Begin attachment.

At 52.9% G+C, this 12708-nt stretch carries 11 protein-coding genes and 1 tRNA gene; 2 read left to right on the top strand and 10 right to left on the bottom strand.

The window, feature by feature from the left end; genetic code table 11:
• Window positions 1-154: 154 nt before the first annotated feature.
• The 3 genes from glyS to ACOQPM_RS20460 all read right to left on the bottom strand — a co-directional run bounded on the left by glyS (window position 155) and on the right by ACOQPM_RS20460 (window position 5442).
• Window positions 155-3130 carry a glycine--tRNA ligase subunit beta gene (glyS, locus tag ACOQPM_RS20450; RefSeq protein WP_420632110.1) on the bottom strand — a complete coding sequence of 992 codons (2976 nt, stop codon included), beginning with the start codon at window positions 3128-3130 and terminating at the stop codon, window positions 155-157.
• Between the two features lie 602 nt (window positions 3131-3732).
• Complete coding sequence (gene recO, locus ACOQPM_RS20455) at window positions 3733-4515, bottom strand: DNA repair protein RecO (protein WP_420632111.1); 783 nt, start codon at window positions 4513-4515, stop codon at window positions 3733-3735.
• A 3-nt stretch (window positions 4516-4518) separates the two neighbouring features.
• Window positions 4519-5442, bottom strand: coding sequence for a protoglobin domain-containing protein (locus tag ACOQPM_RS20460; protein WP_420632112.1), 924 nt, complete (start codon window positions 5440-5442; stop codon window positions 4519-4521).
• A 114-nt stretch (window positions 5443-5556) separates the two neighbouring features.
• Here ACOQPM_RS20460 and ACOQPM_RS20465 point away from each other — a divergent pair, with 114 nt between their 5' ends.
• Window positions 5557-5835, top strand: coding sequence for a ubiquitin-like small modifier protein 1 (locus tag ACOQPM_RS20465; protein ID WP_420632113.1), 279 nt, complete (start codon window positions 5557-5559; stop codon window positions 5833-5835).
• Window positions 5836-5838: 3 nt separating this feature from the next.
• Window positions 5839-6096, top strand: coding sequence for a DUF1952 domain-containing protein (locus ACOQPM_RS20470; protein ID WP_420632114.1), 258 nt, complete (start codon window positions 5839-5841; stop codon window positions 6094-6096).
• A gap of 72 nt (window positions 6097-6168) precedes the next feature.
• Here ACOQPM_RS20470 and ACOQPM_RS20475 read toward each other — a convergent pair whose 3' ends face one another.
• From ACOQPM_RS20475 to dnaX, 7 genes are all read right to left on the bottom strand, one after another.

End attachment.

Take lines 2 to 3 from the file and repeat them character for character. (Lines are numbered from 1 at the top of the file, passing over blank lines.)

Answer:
The window, feature by feature from the left end; genetic code table 11:
• Window positions 1-154: 154 nt before the first annotated feature.